UDS Sessions attended today

Free Software, Games, Jonathan, Politics 1 Comment »

The sessions are quite short, most of them just under an hour which works quite well, most sessions have follow-up sessions planned. Refer to http://summit.ubuntu.com/uds-karmic/ for further details.

Improving LoCo Team Events

This was the first session I attended today. We discussed package and bug jams and how it could be improved. Also the possibility of introducing marketing jams where users would get together to produce local marketing content such as posters, CD covers, etc in local languages. A requirement was identified for a Facebook-like events engine. Currently loco-teams are finding Facebook a handy tool for this, and something similar may be included in Launchpad for all Ubuntu related events based on the current sprints scheduler. The community directory is 98% complete, Jono will provide us with more details soon when it’s just about complete.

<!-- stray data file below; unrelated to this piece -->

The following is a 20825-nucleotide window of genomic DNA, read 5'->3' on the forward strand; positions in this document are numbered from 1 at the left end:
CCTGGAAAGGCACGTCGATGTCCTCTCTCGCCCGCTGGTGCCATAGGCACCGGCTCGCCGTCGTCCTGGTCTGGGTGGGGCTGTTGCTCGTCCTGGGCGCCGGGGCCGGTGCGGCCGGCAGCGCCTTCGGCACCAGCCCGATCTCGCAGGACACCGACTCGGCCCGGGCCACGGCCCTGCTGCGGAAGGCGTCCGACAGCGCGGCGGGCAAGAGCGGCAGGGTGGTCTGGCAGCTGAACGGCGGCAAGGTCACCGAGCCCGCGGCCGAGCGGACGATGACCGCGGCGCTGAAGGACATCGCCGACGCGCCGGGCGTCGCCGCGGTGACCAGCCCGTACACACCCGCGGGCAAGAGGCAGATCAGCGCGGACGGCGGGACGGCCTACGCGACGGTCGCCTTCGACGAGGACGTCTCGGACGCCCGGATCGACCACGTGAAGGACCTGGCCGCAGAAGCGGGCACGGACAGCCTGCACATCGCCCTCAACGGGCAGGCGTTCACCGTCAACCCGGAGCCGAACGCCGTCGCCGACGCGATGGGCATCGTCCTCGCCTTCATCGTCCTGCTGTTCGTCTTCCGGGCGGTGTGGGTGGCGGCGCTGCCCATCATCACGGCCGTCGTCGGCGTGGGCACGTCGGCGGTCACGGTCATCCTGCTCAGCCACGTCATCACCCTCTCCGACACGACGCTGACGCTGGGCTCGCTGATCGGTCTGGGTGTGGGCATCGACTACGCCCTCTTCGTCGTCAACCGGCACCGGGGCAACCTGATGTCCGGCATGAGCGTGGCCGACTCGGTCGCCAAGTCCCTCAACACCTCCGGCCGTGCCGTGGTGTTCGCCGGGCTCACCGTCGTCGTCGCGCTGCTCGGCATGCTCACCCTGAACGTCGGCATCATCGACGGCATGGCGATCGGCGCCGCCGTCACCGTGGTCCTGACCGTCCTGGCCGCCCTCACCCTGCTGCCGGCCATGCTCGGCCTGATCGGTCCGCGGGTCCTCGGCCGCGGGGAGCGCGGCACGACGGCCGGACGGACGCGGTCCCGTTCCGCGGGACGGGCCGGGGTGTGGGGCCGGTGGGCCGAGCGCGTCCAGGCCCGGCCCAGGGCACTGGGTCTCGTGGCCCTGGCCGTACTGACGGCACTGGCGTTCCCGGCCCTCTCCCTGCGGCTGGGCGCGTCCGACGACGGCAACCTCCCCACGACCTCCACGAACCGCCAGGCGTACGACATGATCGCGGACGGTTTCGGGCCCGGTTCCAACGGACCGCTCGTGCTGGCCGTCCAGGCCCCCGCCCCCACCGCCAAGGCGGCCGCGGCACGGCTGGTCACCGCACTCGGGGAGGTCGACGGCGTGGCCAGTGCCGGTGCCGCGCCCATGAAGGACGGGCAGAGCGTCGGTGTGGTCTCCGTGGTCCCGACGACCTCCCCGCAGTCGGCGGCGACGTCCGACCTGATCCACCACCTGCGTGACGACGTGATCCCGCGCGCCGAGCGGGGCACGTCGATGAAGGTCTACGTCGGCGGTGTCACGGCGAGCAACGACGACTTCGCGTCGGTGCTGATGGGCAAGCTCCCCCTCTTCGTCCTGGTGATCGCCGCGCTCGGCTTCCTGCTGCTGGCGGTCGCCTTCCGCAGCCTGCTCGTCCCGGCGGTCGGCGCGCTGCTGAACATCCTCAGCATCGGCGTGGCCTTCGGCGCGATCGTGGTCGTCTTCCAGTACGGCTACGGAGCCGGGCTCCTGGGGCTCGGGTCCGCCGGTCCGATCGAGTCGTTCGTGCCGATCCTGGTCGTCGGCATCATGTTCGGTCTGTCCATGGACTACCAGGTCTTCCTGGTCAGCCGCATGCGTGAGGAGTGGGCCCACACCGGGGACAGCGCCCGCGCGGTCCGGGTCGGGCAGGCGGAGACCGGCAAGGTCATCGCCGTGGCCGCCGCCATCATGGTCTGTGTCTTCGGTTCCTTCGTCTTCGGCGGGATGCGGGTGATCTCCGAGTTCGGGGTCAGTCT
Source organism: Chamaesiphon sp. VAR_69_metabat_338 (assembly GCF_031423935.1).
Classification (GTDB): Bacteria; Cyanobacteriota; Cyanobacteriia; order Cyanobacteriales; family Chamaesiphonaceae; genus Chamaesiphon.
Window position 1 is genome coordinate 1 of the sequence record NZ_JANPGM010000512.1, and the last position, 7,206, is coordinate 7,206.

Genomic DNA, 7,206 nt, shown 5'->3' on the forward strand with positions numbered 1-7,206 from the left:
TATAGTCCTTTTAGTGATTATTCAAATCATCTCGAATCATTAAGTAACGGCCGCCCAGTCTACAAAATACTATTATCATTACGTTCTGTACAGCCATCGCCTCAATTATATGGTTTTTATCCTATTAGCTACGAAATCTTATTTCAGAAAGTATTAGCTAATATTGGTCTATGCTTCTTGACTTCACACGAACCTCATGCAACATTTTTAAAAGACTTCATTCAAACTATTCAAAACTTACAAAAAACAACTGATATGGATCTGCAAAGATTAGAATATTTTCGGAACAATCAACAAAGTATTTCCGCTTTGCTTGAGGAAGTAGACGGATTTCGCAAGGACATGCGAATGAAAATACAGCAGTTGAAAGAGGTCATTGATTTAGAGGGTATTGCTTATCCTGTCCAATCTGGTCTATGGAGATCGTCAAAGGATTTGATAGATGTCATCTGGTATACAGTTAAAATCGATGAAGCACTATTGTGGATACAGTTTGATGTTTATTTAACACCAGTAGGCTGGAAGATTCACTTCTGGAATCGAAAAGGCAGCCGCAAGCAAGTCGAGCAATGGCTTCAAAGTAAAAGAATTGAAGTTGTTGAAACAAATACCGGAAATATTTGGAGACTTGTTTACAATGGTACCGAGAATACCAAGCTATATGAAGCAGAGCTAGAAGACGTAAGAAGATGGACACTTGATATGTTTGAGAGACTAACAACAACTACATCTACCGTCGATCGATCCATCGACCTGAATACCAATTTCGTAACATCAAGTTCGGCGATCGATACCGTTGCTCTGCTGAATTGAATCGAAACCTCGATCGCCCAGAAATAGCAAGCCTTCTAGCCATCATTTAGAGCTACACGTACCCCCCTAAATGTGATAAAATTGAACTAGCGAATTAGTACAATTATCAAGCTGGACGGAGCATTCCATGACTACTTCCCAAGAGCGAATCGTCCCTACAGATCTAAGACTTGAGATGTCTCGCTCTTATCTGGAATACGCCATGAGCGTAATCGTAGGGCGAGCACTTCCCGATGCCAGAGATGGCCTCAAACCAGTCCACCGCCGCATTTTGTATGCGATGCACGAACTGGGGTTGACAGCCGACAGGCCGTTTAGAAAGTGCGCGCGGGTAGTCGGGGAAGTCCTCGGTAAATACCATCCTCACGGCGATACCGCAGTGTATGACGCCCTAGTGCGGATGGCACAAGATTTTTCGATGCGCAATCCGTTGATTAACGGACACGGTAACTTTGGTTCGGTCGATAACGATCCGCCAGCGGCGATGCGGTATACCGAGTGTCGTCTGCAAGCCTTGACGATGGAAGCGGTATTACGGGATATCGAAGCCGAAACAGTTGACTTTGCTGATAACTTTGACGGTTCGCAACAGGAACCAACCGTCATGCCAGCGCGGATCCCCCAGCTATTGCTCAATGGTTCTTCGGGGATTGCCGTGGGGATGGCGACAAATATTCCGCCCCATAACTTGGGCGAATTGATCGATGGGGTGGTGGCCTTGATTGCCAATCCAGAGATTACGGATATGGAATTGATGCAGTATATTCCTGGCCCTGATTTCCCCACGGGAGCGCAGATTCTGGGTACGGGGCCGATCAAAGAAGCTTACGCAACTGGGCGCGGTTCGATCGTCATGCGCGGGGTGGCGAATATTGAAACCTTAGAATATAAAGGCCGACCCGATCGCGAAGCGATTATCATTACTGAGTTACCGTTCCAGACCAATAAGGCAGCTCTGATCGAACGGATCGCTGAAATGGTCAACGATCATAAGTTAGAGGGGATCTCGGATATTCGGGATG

Refocusing The Ubuntu Spirit

This was mostly a discussion that went into various different directions. The Ubuntu Code of Conduct came up and it was discussed how new users sometimes are a bit too diligent trying to enforce it on everyone else in the community. It was agreed that the CoC is a guideline on how people should conduct themselves and that it shouldn’t be used to through books at people, so to speak. Keeping users and developers motivated was also discussed, and the possibility of some kind of showcase of success stories from users around the world.

Free Culture in Ubuntu

Getting free culture on the Ubuntu discs is hard due to the lack of free space. Free culture could be provided in Ubuntu via links and default subscriptions in Firefox, Liferea, Miro etc.

Tutorial on Upstart and How to Convert to it